Three families step up for KATU's 'Spending Freeze Challenge'

Three families step up for KATU's 'Spending Freeze Challenge'

The KATU Problem Solvers are always looking for ways to save you money.  A few months ago, we challenged you to go an entire month without spending a dime.  And yes, some brave viewers took on the “Spending Freeze Challenge” for 30 days.

“It’s an exercise in setting priorities. What do you need as opposed to what do you want?” explained Problem Solver Shellie Bailey-Shah. “Where does your money really go?  And how much could you save if you were accountable for every cent?”

Our first family is Pat and Paul Buescher, adventure-seeking retirees who live on Hayden Island in a floating home. The couple has traveled the world, visiting seven continents. They signed up for our challenge as a way of saving for their next big trip, a Mediterranean cruise aboard a luxury sailboat.

“We're always up for a challenge,” said Paul.

“Our travel budget borders on the obscene, so when we're home, we try to spend less money, so we'll have the money for travel,” explained Pat.

The biggest stumbling blocks in their budget: eating out and gas.

Like all our families, we allowed the Bueschers to buy a month's worth of groceries and fill the tanks in all their cars once before starting the challenge. The focus of the challenge: eliminating the non-essentials.

Our second family is Kimberly and Gert Zoutendijk and their two teenagers, Jessica and Michael, from Newberg.

Kimberly is an extreme couponer in training - a lifestyle change she made last year after seeing our “Frugal Living” series.

After picking the greenest bananas that she could find at her local store (they need to last for weeks), Kim said goodbye to her grocer, who she sees nearly every day.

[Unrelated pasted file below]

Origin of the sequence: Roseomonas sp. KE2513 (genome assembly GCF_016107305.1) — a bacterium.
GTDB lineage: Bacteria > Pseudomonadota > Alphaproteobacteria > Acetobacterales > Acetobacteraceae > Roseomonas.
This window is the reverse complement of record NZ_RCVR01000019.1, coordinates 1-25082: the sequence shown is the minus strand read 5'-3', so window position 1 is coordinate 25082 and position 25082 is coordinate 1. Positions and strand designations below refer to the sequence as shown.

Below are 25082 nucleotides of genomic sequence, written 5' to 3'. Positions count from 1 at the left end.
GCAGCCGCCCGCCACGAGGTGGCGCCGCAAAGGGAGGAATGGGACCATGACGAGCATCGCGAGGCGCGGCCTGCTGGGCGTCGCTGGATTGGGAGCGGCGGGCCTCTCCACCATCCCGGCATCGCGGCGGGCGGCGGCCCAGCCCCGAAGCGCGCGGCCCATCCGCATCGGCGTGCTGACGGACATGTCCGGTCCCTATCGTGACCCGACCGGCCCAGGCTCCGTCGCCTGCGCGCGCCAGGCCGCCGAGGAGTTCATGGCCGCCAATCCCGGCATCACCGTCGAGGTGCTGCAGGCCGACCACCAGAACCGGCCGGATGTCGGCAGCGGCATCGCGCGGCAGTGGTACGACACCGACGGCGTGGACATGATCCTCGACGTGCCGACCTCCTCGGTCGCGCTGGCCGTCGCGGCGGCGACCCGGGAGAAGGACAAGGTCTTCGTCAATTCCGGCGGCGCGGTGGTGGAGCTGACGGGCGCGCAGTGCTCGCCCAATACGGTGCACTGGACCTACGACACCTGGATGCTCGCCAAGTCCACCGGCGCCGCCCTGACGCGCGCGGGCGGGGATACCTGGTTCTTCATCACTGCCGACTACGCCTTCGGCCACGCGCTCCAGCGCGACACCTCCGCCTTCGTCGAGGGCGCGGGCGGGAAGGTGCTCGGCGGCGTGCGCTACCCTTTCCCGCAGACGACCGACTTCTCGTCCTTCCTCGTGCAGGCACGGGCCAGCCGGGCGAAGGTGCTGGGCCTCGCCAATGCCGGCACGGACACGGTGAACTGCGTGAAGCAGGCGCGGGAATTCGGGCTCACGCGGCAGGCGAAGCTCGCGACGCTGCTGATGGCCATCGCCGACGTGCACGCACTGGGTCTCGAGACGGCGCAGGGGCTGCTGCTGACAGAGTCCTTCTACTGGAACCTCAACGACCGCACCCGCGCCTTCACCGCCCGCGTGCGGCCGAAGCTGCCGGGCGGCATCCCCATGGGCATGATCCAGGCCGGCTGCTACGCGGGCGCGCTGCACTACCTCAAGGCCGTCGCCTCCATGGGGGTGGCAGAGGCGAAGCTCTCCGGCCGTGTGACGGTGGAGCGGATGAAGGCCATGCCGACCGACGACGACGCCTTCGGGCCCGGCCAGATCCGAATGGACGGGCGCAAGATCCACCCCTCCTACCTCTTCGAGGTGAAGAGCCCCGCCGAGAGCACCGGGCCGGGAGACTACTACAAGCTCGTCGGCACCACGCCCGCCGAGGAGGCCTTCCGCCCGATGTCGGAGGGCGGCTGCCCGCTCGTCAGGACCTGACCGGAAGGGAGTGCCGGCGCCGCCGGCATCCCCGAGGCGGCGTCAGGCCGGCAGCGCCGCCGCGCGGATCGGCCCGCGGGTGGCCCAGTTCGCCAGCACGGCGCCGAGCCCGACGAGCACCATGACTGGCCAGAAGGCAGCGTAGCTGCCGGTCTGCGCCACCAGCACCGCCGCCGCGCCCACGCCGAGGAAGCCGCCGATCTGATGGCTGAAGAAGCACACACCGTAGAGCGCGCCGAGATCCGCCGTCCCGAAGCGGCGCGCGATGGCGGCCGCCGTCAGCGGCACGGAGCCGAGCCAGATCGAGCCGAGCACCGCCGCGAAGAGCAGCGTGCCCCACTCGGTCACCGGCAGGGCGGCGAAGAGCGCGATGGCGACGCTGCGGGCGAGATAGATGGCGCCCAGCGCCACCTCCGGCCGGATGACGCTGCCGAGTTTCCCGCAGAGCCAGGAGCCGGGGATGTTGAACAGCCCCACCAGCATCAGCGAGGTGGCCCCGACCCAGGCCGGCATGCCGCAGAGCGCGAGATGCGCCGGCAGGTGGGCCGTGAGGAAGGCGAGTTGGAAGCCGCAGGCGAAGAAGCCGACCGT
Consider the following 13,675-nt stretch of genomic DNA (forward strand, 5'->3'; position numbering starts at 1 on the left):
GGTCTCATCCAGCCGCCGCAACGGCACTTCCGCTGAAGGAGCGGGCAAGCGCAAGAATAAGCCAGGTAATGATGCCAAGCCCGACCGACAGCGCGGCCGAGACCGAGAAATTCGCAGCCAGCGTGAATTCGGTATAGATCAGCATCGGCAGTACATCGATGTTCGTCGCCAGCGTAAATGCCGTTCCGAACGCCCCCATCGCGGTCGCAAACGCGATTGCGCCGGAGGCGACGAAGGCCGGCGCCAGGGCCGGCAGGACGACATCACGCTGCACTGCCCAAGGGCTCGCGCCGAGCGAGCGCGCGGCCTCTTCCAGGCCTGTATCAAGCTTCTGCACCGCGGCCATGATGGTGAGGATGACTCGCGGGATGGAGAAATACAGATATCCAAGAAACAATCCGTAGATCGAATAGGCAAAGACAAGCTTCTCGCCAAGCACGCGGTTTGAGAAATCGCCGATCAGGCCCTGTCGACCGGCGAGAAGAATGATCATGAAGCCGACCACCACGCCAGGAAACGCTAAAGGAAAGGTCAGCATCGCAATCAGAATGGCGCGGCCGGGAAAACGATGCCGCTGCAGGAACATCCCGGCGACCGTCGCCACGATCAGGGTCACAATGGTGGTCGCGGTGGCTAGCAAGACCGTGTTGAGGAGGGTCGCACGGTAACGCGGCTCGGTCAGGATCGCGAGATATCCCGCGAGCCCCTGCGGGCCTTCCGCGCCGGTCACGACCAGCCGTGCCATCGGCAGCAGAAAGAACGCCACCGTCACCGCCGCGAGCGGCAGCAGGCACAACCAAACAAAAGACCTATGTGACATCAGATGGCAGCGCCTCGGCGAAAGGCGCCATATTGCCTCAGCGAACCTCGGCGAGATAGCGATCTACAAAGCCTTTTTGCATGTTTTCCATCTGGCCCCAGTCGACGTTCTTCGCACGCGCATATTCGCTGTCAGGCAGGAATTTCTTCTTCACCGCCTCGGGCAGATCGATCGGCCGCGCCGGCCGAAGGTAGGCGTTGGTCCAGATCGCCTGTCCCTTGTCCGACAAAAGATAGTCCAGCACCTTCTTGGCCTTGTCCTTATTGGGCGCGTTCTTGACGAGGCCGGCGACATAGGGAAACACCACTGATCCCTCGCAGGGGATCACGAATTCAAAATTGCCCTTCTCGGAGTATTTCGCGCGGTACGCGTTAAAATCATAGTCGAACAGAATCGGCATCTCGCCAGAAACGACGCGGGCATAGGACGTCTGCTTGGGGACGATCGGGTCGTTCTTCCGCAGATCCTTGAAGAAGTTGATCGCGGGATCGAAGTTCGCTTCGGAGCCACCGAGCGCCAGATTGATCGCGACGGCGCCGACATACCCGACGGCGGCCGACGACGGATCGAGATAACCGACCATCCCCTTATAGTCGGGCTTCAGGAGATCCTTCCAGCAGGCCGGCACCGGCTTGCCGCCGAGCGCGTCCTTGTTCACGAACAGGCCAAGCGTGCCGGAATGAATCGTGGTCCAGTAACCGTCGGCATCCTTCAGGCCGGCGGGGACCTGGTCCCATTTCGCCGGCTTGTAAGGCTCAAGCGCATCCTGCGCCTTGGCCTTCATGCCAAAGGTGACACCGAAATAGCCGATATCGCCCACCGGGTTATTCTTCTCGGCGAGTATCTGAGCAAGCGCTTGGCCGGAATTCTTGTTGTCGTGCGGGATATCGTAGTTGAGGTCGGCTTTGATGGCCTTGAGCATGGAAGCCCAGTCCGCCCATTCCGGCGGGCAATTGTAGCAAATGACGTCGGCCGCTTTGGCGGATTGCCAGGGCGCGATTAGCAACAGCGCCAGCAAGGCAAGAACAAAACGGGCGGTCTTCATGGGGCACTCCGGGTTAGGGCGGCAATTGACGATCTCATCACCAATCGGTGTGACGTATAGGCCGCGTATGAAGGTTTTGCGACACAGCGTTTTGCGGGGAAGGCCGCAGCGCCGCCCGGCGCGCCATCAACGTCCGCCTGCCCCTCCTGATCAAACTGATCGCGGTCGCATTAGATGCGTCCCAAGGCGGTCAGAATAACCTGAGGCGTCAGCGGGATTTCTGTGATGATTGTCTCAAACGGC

“It pains me to hand over $100,” said Kim to the cashier.

“It will be the last $100 you hand him for a while,” reminded Bailey-Shah.  

With a stockpile of groceries already in place, Kim hopes this challenge will push her family to the next level of frugality.

But her firefighter husband, Gert, could be the weak link.

“I wasn't too thrilled about (the challenge),” admitted Gert.

Gert has one out. Because of his job and long commute, we didn't put a gas restriction on his truck.

Our last family is Justin and Jillianne Hill and their two young children, Gregory and Audrey, from Hillsboro. Battling back from bankruptcy, they, perhaps, have the most to gain from our challenge.

“People started saying that's impossible,” said Jillianne, “Then I realized that they weren't meaning impossible in general, they meant for us … for me.” 

“And that's all she needed,” added Justin.

Motivated by the naysayers, the Hills are out to prove that they can control their finances.

To help, Bailey-Shah took the couple’s credit cards, put them in a container of water and then put the container in their freezer, effectively freezing their credit for the next month.

But it's the couples’ daily trips to Dutch Brothers for mochas that may be hard to ice.

“We know (the baristas) by name,” laughed Justin.  “We know their work schedules.”

“One of the baristas became Gregory's babysitter,” added Jillianne.

The family took one last pass through the Dutch Brothers drive-thru.  And then, the challenge was on!

Check back on Wednesday on Thursday to see how our “Frugal Living” families are doing with the challenge. We’ll air the stories on KATU News at 6 and post them on